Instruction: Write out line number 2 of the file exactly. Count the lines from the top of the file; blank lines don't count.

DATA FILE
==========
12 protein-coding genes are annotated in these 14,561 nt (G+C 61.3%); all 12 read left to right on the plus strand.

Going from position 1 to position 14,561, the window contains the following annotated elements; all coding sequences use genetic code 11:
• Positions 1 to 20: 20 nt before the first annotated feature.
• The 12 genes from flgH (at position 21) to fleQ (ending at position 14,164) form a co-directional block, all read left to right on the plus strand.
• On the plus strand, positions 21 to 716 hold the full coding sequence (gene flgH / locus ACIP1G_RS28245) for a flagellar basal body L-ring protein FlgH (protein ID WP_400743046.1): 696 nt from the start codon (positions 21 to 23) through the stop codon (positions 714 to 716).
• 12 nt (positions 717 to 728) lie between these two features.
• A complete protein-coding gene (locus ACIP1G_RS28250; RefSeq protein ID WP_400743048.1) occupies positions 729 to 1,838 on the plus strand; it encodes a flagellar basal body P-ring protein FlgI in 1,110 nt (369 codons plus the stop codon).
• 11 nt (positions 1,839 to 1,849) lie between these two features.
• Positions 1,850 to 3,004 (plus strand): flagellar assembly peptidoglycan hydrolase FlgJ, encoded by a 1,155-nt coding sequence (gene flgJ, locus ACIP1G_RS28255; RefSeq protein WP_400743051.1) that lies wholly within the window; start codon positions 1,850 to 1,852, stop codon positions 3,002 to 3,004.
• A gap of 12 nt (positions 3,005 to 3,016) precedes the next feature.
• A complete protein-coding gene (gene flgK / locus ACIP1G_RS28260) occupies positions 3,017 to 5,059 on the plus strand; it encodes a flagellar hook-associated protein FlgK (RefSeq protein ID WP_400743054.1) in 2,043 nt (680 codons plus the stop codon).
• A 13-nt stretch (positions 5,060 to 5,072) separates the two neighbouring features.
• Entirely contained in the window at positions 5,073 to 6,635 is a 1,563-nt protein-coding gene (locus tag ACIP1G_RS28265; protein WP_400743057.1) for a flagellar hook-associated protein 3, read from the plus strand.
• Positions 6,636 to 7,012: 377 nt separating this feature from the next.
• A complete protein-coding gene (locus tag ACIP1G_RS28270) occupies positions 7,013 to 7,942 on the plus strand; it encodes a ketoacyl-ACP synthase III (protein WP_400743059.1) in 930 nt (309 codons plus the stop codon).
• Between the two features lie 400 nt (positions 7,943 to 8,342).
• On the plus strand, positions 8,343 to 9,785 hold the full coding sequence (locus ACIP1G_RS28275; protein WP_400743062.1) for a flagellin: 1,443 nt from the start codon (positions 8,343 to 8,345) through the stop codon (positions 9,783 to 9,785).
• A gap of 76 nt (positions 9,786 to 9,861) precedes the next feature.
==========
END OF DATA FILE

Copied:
Going from position 1 to position 14,561, the window contains the following annotated elements; all coding sequences use genetic code 11: